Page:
By Patrick Begley ABCNewsAustralia
Blake Barnard had already banned himself from pubs, clubs and casinos when he lost another $300,000 on the pokies.
- In Australia, it’s against the law to provide gambling services without an Australian licence
- Many sites obtain their licences offshore, with a growing number offering crypto deposits
- The Australian Communications and Media Authority says 652 sites have been blocked for operating illegally
Through his mobile phone, he had entered the world of online casinos, which are illegal in Australia.
“I didn’t have to actually physically go anywhere,” he says.
“You can do it anytime, anywhere. On a bus, at the pub, having dinner with friends, in the bath. You can even fall asleep gambling in your bed.”
The offshore casino industry is flourishing, and increasingly accepting bets in cryptocurrency.
It was crypto that allowed Mr Barnard, 42, to keep on gambling even after his bank stopped processing deposits into his casino account.
His favoured site, Luckystar, emailed him after noticing “a few failed deposits on your end”.
“For the time being I would suggest you try using your Visa or Crypto,” a casino staff member wrote.
Mr Barnard discovered his bank still allowed him to invest in crypto, which he then immediately poured into virtual slot machines.
In total, he estimates he lost roughly $150,000 of his own money and another $150,000 that belonged to his mother, a pensioner with multiple sclerosis, through two gambling sites.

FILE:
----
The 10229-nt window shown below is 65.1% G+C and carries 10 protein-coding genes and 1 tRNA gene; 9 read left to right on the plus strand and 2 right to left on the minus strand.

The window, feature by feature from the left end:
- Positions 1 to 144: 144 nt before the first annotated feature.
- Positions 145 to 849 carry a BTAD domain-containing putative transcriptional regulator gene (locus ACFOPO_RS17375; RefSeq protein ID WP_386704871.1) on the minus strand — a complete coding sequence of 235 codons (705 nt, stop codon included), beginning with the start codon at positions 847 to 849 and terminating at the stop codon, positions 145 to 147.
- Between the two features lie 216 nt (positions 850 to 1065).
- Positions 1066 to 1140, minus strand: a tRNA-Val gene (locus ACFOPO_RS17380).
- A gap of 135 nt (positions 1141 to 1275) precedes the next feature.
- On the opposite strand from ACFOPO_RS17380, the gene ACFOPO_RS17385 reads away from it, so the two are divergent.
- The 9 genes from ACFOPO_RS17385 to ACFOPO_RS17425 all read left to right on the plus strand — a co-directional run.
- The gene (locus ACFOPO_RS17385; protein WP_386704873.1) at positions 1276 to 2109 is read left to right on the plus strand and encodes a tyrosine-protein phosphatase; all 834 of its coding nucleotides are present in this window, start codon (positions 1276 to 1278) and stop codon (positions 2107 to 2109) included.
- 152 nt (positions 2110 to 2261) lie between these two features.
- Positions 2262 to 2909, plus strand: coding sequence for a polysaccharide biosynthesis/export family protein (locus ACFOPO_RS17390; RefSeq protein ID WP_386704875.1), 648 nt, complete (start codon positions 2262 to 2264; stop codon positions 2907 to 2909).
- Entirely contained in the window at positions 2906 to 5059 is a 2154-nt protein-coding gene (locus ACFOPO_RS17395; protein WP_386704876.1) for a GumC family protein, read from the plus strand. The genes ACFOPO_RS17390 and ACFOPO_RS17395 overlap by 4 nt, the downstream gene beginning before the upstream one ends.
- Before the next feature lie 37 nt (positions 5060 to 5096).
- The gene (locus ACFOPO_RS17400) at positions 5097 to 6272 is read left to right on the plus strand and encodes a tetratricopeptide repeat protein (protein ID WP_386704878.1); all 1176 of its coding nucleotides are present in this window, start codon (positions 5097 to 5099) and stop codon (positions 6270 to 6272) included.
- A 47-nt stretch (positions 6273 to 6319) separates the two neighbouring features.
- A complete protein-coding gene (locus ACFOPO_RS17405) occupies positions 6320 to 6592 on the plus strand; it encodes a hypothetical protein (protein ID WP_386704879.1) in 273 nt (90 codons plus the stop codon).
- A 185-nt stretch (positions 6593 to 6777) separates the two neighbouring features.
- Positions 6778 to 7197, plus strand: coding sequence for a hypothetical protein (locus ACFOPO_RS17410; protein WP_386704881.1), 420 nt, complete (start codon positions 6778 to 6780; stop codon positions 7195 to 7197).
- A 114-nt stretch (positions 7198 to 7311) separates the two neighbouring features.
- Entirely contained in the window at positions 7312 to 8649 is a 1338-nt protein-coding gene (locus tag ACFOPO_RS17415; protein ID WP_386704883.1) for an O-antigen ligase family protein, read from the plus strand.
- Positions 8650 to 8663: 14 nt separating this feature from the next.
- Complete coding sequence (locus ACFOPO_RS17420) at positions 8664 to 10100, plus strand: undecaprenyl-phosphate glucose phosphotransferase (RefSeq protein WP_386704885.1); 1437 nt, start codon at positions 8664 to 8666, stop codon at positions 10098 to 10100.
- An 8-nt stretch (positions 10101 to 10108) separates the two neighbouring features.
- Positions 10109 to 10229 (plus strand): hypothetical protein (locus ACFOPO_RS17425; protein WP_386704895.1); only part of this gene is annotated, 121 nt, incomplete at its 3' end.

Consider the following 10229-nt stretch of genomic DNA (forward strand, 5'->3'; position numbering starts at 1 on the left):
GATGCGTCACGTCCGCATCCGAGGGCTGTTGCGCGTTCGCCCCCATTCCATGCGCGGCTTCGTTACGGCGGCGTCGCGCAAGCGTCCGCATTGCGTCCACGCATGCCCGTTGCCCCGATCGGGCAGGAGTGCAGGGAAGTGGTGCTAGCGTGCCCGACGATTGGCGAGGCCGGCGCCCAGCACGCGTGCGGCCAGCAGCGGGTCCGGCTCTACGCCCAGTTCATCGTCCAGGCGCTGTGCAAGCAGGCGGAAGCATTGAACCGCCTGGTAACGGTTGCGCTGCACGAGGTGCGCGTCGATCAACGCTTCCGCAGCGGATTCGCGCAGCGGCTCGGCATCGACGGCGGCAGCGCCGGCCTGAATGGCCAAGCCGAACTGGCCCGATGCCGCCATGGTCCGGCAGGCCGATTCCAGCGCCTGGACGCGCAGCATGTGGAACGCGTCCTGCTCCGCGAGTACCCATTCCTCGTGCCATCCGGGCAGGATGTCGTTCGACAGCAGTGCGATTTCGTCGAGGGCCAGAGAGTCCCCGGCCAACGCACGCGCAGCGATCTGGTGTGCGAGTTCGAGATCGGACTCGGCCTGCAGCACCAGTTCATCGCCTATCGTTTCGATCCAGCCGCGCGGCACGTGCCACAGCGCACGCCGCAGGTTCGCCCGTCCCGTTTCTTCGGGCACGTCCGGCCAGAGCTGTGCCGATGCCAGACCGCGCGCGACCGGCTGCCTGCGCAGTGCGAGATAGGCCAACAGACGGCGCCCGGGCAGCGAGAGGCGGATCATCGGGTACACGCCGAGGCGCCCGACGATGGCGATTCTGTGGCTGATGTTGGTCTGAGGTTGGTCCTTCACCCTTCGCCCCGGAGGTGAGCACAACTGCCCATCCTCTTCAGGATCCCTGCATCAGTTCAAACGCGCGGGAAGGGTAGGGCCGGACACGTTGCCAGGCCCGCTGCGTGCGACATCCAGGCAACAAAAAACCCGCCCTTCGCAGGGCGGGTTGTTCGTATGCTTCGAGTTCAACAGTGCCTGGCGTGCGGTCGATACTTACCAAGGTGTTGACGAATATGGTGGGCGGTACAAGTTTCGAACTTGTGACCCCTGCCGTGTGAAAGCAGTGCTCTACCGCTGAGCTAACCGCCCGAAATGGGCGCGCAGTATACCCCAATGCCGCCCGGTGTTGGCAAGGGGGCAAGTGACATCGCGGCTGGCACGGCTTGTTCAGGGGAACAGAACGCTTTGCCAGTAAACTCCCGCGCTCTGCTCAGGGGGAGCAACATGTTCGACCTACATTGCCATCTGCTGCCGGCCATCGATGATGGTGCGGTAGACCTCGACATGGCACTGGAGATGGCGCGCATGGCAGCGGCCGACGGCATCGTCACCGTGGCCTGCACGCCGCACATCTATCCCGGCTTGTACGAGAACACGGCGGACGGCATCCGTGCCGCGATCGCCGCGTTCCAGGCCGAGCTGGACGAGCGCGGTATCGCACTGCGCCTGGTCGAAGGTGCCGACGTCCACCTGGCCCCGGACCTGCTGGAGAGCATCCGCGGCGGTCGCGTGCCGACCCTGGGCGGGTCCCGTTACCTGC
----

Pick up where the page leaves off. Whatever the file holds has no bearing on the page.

“It’s not illegal for you to gamble online. It’s just illegal for the companies overseas to offer you to gamble online,” he says.
“I’ve had some deep moments of depression and thoughts of self-harm.
“I mean, how do you reconcile with yourself, losing $300,000? It’s insane.”
‘No regulation, no law enforcement, no taxation’
It’s illegal to provide gambling services to people in Australia without an Australian licence, but scores of sites are available online.
Many of them, including Luckystar, have obtained their gambling licences from the tiny Caribbean country of Curacao, which is part of the Netherlands.
“People go to Curacao to seek licences because there is no regulation, no law enforcement and no taxation at all,” says Nardy Cramm, a journalist who runs a Curacao news site.
“You basically have carte blanche.”
Cramm, who has published investigations into the country’s online gambling industry, says it includes more than 10,000 online casinos.
She’s heard stories of financial ruin, divorce and suicide.
“I’ve seen many Australians, families breaking down already. And that’s what our casinos do … because nobody is watching.”
According to Jamie Nettleton, a gambling specialist at the law firm Addisons, a “considerable number” of Australians are using gambling websites, while entrepreneurs are also looking at cracking into the industry.
Facing a prohibition on gambling with crypto in Australia, their only option is to go abroad.
“There’s a perception from Curacao that there’s the three C’s: Curacao, casinos, cryptocurrency,” Mr Nettleton says.
“It’s far, far less time to get a licence in Curcao and essentially [fewer] costs but greater risk.”